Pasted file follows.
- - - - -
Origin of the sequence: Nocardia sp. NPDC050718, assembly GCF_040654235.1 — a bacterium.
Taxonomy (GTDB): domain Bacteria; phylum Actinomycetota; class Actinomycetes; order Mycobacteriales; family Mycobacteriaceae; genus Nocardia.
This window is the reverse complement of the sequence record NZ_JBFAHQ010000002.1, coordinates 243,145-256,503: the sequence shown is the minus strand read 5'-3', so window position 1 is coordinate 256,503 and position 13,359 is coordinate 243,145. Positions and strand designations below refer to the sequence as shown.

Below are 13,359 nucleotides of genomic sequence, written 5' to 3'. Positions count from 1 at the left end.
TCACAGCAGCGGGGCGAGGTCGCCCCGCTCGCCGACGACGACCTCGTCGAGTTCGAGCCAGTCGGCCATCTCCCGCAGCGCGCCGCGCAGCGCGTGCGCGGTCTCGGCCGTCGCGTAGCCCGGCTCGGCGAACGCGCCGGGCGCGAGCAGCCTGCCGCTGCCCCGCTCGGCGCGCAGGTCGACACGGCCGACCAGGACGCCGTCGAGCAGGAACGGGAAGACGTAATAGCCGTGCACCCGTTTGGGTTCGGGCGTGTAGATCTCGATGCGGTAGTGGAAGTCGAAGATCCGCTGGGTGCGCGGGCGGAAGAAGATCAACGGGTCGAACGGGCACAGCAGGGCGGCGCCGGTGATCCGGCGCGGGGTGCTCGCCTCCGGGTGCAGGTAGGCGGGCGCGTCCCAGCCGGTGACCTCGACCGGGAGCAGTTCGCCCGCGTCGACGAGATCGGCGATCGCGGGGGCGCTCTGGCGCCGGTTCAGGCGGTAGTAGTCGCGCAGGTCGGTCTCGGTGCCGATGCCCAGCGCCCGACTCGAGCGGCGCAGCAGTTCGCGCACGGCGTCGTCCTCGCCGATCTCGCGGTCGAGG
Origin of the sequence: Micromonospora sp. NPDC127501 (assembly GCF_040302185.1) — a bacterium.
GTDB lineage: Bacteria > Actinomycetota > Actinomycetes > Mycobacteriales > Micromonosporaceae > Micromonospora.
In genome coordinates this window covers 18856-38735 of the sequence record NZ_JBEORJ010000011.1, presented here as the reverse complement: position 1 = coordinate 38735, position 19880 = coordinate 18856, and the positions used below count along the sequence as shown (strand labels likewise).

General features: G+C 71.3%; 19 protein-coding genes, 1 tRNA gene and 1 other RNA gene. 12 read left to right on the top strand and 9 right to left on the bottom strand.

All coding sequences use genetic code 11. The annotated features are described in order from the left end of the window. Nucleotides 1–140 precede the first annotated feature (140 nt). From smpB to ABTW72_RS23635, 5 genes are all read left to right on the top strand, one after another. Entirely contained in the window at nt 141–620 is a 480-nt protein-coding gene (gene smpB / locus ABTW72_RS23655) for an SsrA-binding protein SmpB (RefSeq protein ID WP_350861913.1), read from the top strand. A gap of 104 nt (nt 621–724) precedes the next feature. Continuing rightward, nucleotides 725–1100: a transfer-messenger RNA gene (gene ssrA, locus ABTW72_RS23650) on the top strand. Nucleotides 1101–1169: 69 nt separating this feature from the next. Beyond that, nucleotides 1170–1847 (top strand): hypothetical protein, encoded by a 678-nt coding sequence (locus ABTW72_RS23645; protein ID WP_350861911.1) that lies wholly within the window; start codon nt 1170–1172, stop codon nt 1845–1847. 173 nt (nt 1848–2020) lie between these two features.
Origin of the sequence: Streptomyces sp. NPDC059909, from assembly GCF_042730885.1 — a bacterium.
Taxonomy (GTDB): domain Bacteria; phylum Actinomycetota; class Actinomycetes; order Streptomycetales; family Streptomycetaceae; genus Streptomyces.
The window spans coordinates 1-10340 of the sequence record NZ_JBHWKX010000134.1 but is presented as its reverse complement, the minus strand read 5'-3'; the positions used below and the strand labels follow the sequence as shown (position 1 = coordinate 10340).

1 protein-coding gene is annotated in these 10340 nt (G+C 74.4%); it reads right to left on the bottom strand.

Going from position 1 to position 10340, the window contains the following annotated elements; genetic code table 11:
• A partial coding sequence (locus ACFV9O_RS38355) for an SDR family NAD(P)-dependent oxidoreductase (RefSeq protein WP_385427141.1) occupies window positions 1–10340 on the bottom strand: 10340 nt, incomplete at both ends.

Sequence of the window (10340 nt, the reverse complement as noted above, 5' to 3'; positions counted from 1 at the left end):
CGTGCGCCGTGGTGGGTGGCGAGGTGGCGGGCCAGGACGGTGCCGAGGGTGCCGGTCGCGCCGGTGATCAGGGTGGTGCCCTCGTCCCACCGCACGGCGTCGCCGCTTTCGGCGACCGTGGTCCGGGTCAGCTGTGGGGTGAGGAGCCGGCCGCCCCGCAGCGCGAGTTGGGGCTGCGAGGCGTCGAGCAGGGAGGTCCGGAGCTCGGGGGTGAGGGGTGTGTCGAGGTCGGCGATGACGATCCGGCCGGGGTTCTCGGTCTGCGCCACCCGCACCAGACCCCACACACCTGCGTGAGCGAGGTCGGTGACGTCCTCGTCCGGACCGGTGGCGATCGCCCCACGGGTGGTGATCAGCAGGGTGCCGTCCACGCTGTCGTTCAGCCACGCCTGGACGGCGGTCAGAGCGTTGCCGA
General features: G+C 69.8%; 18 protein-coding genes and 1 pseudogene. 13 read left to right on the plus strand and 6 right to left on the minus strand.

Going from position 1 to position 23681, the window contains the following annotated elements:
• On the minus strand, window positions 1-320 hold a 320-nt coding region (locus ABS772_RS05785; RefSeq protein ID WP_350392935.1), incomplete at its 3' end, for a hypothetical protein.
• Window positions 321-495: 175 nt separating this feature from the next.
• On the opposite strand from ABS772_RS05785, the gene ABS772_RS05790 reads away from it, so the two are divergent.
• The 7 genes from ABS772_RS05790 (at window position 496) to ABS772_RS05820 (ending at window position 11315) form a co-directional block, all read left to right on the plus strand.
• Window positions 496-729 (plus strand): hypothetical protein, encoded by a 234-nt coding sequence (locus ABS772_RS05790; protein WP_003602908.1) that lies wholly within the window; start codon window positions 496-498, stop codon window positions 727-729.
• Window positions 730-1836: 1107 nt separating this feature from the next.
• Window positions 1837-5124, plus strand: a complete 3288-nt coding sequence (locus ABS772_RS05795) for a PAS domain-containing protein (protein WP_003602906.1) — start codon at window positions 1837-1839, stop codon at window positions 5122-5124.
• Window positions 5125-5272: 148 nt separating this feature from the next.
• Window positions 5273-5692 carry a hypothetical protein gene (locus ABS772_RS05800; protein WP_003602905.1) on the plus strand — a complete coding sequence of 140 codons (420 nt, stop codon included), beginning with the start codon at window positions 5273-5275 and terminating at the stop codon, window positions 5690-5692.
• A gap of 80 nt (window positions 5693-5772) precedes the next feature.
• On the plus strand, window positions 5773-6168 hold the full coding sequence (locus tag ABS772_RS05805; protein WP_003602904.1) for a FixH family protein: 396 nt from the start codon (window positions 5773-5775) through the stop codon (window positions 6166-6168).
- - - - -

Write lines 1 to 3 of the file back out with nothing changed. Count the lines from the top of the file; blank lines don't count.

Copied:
Origin of the sequence: Nocardia sp. NPDC050718, assembly GCF_040654235.1 — a bacterium.
Taxonomy (GTDB): domain Bacteria; phylum Actinomycetota; class Actinomycetes; order Mycobacteriales; family Mycobacteriaceae; genus Nocardia.
This window is the reverse complement of the sequence record NZ_JBFAHQ010000002.1, coordinates 243,145-256,503: the sequence shown is the minus strand read 5'-3', so window position 1 is coordinate 256,503 and position 13,359 is coordinate 243,145. Positions and strand designations below refer to the sequence as shown.